Pages: 448 (hardcover)
Published: 2010 by Simon & Schuster
Recommended for: fans of horror and Gothic novels
While attempting to disprove that homo vampiris, the vampire, could not possibly exist, Dr. Warthrop is asked by his former fiancee to rescue her husband from the Wendigo, a creature that starves even as it gorges itself on human flesh, which has snatched him in the Canadian wilderness. Although Warthrop also considers the Wendigo to be fictitious, he relents and rescues her husband from death and starvation, and then sees the man transform into a Wendigo. Can the doctor and Will Henry hunt down the ultimate predator, who, like the legendary vampire, is neither living nor dead, whose hunger for human flesh is never satisfied? This second book in The Monstrumologist series explores the line between myth and reality, love and hate, genius and madness.
Somehow I always take it for granted that a YA novel could not possibly scare me. The Monstrumologist proved that little theory wrong, and now its sequel has reminded me that I am, on occasion, a total cry-baby-sniffle-head.
The Curse of the Wendigo is very nearly as nauseatingly gory and compulsively readable as the first book. We learn more the eccentric-- okay, downright bizarre-- Dr. Warthrop, Will Henry's guardian and master whose science involves the study of deadly creatures whom are rarely recorded in most nature history books, apparently because simply very few people survive encounters with them. Will and the doctor trek across the freezing and isolated Canadian tundra, searching for John Chanler, an old colleague of the doctor's who was as much his worst enemy as his best friend. The natives swear Chanler has been taken by something very evil and very old-- the Wendigo, a terrible legendary creature who starves for living flesh and was once, legend has it, human. Dr. Warthrop is a skeptic despite his profession and is convinced Chanler is merely lost. To keep it spoiler-free, Will and the doctor end up at a society meeting for the Order of Monstrumologists in New York, where the gruesome deaths which took place in the Canadian tundra seem to be occurring as well.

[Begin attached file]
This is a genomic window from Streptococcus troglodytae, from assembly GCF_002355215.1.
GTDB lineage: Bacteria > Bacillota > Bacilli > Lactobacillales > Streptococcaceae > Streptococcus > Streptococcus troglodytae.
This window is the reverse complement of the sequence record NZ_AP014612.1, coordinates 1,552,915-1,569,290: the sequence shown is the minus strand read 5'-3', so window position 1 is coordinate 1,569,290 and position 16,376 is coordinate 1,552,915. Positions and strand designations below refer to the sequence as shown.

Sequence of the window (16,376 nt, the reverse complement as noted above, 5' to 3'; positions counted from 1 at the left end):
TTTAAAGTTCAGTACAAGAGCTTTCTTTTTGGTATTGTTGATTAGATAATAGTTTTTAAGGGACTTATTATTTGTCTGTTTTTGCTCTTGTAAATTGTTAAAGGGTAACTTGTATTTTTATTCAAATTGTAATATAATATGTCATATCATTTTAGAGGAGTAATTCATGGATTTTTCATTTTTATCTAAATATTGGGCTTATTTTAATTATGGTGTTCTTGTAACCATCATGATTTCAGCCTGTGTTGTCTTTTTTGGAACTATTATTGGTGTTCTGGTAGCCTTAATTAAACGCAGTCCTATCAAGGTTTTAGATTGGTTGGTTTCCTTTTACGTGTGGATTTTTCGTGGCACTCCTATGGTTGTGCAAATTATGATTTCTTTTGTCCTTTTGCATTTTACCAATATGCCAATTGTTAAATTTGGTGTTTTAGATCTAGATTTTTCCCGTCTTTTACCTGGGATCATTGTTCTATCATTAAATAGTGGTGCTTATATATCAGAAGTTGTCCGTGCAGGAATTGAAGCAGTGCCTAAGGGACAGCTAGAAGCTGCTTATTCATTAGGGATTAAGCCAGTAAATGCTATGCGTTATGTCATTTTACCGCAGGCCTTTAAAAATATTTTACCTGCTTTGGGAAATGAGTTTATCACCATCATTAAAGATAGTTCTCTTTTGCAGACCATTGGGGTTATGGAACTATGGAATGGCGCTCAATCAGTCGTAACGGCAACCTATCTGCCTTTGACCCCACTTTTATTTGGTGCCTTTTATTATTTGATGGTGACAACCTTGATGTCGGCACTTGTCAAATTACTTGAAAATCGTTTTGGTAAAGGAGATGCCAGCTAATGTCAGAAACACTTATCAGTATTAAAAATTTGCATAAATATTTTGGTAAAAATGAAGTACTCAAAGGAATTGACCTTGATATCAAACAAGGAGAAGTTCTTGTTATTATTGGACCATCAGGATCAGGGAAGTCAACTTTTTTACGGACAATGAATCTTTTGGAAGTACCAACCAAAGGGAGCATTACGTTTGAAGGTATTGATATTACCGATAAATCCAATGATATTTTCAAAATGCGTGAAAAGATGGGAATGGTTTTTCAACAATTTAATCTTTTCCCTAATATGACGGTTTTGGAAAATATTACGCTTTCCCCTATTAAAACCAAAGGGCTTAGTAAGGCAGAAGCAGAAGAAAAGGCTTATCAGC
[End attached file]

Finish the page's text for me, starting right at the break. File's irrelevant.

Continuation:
I liked that real-life figures appear so clearly in both books: we had Jack the Ripper in the first book, and now we have Bram Stoker, author of Dracula, and many of the 'real-life' inspirations for his novel: there's a gung-ho monstrumologist named von Helrung, and even a mention of a doctor Seward. We meet a Mina Harker-like character, too, but telling you who would be a big spoiler. ;) I liked also that we finally have a female character with a set of balls (so to speak), because even if it is the 19th century, I always like to read about strong chic characters who don't swoon at the mention of monstrous nasties (of which this book contains quite a lot).
All in all, this second book in the Monstrumologist series had all the gory trappings and delectably addictive, yet wordy, prose of a classic gothic horror novel. I'd reread it for the scene with the Mongolian Death Worm alone.
Cover: 5/5 (my OCD likes how it matches the first book)
Plot: 5/5Overall Rating: 5/5